By James Bennett
For Mashreq CEO Abdul Aziz Al Ghurair, the bank’s recent rebranding is just the first of many bold initiatives.
"Do you remember the last time we met?" I ask Abdul Aziz Al Ghurair, long serving CEO of the newly rebranded Mashreq, formerly Mashreqbank, knowing exactly what he's going to say next. He stares at me intensely for what seems like a lifetime and then slowly cracks a cheeky grin. Of course he knows, but he's determined not to let on.
He wants me to do all the work and to play the game. "Business is serious, but sometimes you have to make it interesting," he tells me.
"I was interviewing Mohammed Omran, the chairman of Etisalat and it was one of my first for the magazine," I explain. "Just as I was walking him to a quiet room so we could talk more discreetly you intervened, stared me up and down and told me that any of Mr Omran's engagements had to be handled through you, his personal assistant. This went on for two minutes and I fell for it hook, line and sinker."
"Of course I remember," the newly-elected first speaker of the Federal National Council (FNC) adds after another long pause, grin widening. "It was great fun."
On the surface Al Ghurair appears to have an extremely tough exterior and one that is hard to break. But in a sense he should, he knows his business empire and, above all, Mashreq, inside out. Once you sit with him for a while, however, glimmers of his extra-dry sense of humour become visible. Every now and then he'll throw something in that is completely unexpected. For one, nobody ever knew he was a 53 year-old adrenaline-filled sports fanatic. "I went paragliding in Hawaii. I had to jump off a cliff 6500 feet high and float in the air for 45 minutes. If I'd hesitated I would have rolled down to sea level.
"I've also been bungee jumping. I did this to challenge myself. You tell yourself ‘okay I can do it'. I had my kids with me and wanted to show them not to be afraid. Be careful of life but don't be afraid."
Sporting prowess aside, his memory and alertness are impeccable but it is Al Ghurair's passion for what he does that has created and developed an estimated family fortune of US$8bn across almost every business sector. There is one very lucrative area, however, that he says the family has never even considered entering. "The family code does not allow us to enter the hospitality industry for various reasons including the fact they sell alcohol, which we can't deal in. It's a profitable business but our values prevent us."
That's no problem to the 53 year-old. "We are almost in every sector. We have 45,000 employees scattered all over the country doing various things, and you cannot be in every single business as well.
"It's already challenging enough to continue to grow in your own business than to be a dominant player in every business. It's nice but it's not possible."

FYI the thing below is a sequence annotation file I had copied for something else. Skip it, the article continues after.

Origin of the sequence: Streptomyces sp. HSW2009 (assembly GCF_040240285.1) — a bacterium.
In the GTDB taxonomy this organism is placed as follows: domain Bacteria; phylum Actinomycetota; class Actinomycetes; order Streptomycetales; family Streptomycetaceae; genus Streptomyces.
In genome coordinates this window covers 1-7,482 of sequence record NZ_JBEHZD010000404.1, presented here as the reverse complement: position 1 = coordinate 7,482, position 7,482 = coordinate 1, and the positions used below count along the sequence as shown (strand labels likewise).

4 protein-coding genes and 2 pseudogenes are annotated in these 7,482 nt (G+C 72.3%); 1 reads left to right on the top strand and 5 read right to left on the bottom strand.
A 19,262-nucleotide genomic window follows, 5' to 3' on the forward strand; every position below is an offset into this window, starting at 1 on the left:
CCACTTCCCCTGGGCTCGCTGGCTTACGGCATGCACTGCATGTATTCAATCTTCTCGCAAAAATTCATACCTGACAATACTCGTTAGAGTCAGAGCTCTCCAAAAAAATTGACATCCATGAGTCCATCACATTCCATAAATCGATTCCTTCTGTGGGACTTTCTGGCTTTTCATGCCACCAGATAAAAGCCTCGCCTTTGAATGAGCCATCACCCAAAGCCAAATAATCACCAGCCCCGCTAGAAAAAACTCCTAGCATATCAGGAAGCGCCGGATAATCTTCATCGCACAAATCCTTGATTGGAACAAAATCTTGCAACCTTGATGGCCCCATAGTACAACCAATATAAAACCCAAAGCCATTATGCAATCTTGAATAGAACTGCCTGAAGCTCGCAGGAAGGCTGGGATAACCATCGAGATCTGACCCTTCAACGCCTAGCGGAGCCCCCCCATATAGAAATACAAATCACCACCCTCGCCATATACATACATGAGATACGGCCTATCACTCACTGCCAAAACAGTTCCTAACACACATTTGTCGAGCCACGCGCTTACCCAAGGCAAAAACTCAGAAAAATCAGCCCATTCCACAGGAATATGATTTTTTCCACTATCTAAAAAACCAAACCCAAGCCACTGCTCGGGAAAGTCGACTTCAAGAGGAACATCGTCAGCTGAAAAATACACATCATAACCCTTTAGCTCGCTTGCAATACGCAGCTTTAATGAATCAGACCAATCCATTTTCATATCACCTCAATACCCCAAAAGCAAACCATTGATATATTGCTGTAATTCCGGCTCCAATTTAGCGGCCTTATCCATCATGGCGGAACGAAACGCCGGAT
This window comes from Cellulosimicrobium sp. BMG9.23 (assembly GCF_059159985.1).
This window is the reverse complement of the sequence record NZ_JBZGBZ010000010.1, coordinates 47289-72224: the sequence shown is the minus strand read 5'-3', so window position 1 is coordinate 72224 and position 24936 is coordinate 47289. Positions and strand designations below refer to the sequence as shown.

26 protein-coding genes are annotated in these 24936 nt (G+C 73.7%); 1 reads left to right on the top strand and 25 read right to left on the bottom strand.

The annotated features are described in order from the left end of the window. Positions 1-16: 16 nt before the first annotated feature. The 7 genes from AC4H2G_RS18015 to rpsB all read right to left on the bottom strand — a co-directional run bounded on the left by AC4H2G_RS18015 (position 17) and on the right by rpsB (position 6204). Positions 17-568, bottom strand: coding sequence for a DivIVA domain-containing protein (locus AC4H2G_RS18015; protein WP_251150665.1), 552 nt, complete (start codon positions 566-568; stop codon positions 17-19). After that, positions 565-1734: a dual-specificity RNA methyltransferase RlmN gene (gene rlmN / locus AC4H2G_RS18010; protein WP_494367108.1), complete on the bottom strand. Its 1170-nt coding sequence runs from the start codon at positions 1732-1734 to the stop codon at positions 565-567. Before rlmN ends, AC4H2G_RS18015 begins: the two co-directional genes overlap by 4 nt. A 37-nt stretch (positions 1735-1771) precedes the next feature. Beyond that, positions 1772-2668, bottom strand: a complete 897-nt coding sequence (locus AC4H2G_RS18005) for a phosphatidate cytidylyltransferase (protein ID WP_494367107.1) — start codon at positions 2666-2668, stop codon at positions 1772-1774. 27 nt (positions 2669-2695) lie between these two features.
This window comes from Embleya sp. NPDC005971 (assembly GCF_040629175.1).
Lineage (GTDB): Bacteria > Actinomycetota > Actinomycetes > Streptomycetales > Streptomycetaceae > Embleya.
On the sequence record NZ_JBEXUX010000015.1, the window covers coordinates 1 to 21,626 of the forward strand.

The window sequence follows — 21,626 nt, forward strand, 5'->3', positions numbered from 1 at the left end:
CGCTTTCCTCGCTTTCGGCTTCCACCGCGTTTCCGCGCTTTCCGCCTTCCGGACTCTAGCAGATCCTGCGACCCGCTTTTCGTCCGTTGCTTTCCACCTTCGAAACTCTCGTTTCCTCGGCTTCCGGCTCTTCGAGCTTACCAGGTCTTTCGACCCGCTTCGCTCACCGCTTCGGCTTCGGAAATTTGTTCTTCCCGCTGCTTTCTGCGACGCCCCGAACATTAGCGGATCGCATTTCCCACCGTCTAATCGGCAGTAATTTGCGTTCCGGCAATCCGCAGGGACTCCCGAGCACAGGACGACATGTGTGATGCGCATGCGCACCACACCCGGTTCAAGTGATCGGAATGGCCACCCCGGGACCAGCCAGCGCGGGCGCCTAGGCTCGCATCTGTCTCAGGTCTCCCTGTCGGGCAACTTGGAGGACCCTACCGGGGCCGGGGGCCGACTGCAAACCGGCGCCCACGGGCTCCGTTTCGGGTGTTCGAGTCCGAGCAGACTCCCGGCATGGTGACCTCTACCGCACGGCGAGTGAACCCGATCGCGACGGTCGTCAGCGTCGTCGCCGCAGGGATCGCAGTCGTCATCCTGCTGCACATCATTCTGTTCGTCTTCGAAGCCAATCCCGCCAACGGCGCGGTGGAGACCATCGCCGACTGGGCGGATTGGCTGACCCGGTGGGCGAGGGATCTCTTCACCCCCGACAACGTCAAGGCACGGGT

His most transparent trait however is openness. Al Ghurair has been in business for over 30 years and is notorious for telling you exactly what's on his mind. Almost every question I ask is responded to directly and with great frankness. I just hoped no more jokes were being formulated in one of the Middle East's most successful business brains.
On the subject of whether UAE companies should become more transparent with their quarterly and annual results, for example, Abdul Aziz, as the majority of people call him, immediately explains that people are "introverted" and that cultural issues can often hamper progress. Straight to the point without a second thought.
"People don't like to talk about themselves and their companies. ‘This is my private business', they'll say, but I think good stories should be shared. I think we should overcome this. I like the culture as long as it helps me but if my culture becomes a deterrent to my success maybe we should change that culture."
He is determined to be different, to buck the trend but without taking any unnecessary risks. "I've always been a conservative investor over an aggressive risk-taker," he adds. This was the case when Mashreq pulled out of a bid to acquire the Bank of Alexandria in Egypt. "The price was simply too high, not because we don't have the funds, but because we didn't want to pay that sum. We take a conservative approach and never gamble on any risks - that's been our style for 40 years and we will never change."
Mashreq is said to be sitting on a massive estimated US$2bn warchest, patiently waiting to pounce and acquire the right business at the right price. It is less likely, however, that Al Ghurair's main interest will follow in the footsteps of the ongoing Emirates Bank and the National Bank of Dubai's mega-merger. Nevertheless, he doesn't rule out such a move, one that would strengthen its dominant position as the UAE's leading retail, and increasingly corporate, financial institution as well as allow it greater flexibility to expand into other markets. I ask, however, whether acquisition is the quickest path to growth.
"It is the fastest but also the most expensive and most difficult. Nothing is available for cheap anymore. You take a bet on your own capability, whether you can do a better job or not, and also whether the economy has the potential to grow.
"If you do an acquisition in a declining market I will not do it and no smart bank will do it either. It's only when someone says this economy has the potential to grow that I move in."
He tells me that an acquisition is firmly at the back of his switched on mind. The bank, which his 80 year-old father Abdullah Al Ghurair, chairman, started from scratch with US$1.6m worth of investment capital 40 years ago, is his prime concern and has also been his core focus over the last three years.
"The shareholders didn't pay one million dirhams extra - they didn't have to invest any more dirhams," he tells me.
"By the end of 2007 it will have cost us US$68m to rebrand the bank but it has been more than worth it," he says clearly talking about the subject he is most comfortable with. "Our philosophy in the bank when rebranding is that it's crucial to continue to evolve, after all 40 years has passed," he adds.
The bank's facelift, however, has not just been external but also internal. Mashreq, the pioneers of the ATM and credit card in the Emirates in 1991, is now heading into a modern era where the customer wants and needs substantially more from a bank than they did 15 years ago. Newly liberalised property law has opened up the mortgage market to banks, for example, while Islamic finance is rapidly attracting an increasing number of regional and international business. "We have gone through a fundamental change over the last three years to really understand what the customer wants; how they like to see us going forward; what kind of bank they are looking for; what makes them feel good or not about a bank and we kept on asking and asking ourselves these questions," he says.
"This involved a lot of soul searching to fit ourselves into the overall competition and put us at the front. Once we found out what the customer wanted we knew that if we combined this with a change in internal processes and ways of thinking we would become a different and very modern and forward-thinking bank," he adds.